Deer

Identification | Biology | Damage ID | Management | Resources

Identification

The volume of literature on the ecology and management of deer exceeds that for any other species of wildlife. We recommend Biology and Management of White-tailed Deer by Hewitt (2011) as the best single reference. This module contains a brief summary of the biology and methods for the management of deer, using white-tailed deer (Odocoileus virginianus) as an example. Mule deer (O. hemionus) require similar control in all respects. White-tailed (Figure 1) are found throughout much of North America. Mule deer primarily are a western species found in buttes, draws, and stream bottoms with sufficient forage. Black-tailed deer (O. columbianus) is a subspecies of mule deer.  

Figure 1. Female white-tailed deer (Odocoileus virginianus). Photo by Greg Clements.

Legal Status

Deer are protected year-round in all states, with the exception of legal harvest during appropriate hunting seasons. Where severe or persistent damage occurs, states may issue depredation permits to shoot deer at times other than legal hunting seasons. Regulations vary on the necessary permits and on disposal of dead animals. The popularity of deer as game animals and the need to curb poaching have led to the development of severe penalties for illegal possession. Generally, lethal control of deer cannot be initiated before consulting the state wildlife agency. Some states provide technical assistance or compensation for damage by deer. 

Physical Description

Deer are even-toed ungulates in the Cervidae family. At birth, fawns are rust-colored with white spots. The spotted coats are shed in 3 to 4 months and are replaced by a grayish-brown winter coat. The summer coat of adult deer is reddish-brown. The area under the tail, the belly, chin, and the throat are always white. The rump, tail, antlers, and ears differ slightly among species (Figures 2 to 4).  

Figure 2. Face, metatarsal glands, tail, and rump patch of a white-tailed deer. Image by Prevention and Control of Wildlife Damage (PCWD).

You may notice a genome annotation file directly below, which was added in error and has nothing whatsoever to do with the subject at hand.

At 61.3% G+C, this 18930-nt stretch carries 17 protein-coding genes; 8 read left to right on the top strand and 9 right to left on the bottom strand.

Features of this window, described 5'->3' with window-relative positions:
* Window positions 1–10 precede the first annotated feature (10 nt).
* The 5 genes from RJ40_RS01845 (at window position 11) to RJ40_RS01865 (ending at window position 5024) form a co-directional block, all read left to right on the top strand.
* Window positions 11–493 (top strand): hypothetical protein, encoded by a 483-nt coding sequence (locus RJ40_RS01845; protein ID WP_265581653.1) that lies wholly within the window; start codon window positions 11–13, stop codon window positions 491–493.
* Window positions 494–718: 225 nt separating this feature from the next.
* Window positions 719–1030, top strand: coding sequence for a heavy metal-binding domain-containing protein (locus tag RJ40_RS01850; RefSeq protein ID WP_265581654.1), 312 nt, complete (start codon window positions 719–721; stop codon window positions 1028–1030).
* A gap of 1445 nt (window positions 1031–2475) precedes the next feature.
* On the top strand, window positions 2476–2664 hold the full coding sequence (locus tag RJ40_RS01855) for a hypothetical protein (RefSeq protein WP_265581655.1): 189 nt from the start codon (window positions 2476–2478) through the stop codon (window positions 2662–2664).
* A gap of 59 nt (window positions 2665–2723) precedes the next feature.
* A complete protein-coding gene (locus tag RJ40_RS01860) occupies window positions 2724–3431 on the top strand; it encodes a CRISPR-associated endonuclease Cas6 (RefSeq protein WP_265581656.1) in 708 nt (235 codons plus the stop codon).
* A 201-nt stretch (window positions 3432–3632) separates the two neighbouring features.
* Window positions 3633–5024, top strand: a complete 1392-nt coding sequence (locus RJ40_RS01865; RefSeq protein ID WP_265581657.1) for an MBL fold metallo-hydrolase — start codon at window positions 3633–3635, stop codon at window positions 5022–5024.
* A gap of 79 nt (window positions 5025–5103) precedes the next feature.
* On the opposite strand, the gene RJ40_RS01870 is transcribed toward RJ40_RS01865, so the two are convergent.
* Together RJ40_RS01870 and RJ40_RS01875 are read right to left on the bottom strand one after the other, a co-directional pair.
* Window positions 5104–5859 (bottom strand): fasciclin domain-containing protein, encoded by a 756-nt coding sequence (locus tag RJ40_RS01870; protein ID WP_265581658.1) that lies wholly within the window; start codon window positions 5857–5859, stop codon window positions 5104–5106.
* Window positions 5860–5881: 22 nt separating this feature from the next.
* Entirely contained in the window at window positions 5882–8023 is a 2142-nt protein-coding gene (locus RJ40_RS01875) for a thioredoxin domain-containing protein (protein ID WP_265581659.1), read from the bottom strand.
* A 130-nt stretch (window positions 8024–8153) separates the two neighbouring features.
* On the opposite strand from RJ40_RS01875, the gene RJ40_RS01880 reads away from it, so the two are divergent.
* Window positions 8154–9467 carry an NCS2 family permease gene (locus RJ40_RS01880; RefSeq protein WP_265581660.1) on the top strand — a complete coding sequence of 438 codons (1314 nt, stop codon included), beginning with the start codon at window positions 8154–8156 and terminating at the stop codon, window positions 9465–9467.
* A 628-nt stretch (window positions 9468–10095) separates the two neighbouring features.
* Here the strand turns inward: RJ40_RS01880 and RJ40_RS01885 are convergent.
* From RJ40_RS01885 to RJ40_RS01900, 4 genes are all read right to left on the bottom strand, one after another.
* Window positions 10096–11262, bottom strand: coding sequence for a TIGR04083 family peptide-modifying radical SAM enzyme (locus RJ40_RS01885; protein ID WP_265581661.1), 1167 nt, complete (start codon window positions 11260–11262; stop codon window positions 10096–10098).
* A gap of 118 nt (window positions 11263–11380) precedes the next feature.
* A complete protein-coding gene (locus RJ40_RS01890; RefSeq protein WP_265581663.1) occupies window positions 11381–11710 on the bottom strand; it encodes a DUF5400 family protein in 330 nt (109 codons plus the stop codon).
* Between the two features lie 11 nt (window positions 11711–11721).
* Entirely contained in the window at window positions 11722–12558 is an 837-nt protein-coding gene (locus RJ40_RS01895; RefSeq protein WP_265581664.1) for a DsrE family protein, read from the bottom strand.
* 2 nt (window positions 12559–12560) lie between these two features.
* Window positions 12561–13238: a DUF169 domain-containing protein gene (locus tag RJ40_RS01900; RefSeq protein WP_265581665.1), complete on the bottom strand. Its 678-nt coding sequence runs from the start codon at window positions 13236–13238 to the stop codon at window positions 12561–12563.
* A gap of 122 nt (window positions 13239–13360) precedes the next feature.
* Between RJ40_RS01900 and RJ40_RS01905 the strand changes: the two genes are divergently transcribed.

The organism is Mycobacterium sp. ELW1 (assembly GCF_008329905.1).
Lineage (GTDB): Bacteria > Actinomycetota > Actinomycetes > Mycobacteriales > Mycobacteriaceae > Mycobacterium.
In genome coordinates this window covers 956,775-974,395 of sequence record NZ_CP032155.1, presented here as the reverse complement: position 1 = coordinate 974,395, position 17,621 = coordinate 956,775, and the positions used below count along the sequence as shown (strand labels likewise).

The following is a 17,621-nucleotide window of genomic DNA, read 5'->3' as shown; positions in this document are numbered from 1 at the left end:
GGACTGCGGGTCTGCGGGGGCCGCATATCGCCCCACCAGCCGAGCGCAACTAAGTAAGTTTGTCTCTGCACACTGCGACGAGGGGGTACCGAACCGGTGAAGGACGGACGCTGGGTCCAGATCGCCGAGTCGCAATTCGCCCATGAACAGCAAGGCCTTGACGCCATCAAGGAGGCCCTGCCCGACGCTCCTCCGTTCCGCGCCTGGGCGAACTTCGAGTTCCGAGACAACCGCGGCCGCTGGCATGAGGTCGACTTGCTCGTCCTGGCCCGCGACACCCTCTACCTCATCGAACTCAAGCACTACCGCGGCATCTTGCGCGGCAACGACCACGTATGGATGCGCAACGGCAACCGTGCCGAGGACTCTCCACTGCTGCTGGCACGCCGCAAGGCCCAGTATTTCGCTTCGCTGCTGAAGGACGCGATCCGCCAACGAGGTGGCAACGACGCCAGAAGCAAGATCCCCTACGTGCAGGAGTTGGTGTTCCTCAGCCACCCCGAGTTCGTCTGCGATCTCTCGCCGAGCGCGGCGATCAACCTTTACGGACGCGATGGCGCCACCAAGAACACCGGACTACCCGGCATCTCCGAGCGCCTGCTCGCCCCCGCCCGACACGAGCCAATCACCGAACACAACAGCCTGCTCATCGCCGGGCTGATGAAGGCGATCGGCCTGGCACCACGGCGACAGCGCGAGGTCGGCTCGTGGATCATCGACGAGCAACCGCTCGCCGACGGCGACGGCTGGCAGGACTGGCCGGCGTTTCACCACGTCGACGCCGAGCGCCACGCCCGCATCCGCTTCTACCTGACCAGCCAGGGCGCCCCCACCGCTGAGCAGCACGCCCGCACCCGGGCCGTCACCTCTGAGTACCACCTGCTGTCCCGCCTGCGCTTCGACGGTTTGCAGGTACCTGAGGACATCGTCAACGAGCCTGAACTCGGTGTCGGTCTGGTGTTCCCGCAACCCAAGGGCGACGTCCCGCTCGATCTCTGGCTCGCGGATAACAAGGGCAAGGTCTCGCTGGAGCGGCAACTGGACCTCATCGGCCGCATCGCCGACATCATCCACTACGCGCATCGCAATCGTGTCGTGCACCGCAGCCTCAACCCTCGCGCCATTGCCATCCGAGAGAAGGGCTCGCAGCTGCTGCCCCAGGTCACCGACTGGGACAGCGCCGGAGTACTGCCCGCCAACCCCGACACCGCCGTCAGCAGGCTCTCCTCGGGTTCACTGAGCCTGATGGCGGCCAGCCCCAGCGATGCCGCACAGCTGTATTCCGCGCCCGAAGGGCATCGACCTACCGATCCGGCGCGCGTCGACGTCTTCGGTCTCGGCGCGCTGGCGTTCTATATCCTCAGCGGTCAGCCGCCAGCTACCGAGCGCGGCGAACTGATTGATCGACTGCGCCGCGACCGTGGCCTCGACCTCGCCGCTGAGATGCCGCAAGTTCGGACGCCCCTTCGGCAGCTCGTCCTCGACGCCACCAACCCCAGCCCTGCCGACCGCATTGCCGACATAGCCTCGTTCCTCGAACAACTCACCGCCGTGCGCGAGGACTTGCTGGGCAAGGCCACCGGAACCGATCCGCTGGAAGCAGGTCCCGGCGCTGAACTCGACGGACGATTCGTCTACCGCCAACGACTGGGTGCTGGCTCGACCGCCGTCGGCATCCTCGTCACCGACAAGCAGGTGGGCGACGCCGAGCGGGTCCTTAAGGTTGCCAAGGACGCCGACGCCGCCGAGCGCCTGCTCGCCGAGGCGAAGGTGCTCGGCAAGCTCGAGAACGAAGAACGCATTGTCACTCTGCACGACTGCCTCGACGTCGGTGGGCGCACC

Figure 3. Face, metatarsal glands, tail, and rump patch of a mule deer. Image by PCWD. 

Antlers grow on males (bucks) from April to August. Development of antlers is nourished by a layer of soft, vascularized “velvet.” The dried velvet is rubbed off and the antlers polished during the fall breeding season (rut). Size of antlers depends on nutrition, age, and genetics. The antler tines of male white-tailed deer grow from a central beam, while the tines of antlers of mule deer are forked. In both species, the antlers are deciduous and shed in mid- to late winter.  

Size of adults varies with latitude. In northern states, a mature buck may weigh 200 to 300 pounds. Key deer (a subspecies of white-tailed deer) bucks in Florida weigh about 50 pounds. Does typically weigh 25% to 40% less than bucks for all species.  

Species Range

White-tailed deer are found in almost every state in the US, except Alaska and Hawaii. They occur throughout the southern provinces of Canada and into Central and South America (Figure 5). Mule deer are common throughout western Canada, the western US, and into Mexico (Figure 6). Several subspecies have been identified for both species.

Figure 5. Distribution of the white-tailed deer in North America. Image by PCWD. 
Figure 6. Distributions of the mule deer (light) and black-tailed deer (dark) in North America. 
Image by PCWD. 

Voices and Sounds

Deer may emit a warning snort and bleat when in distress. 

Tracks and Signs

Deer can be recognized easily by their tracks (Figure 7), trails, and abundant droppings. A single white-tailed deer can deposit 25 pellet groups per day.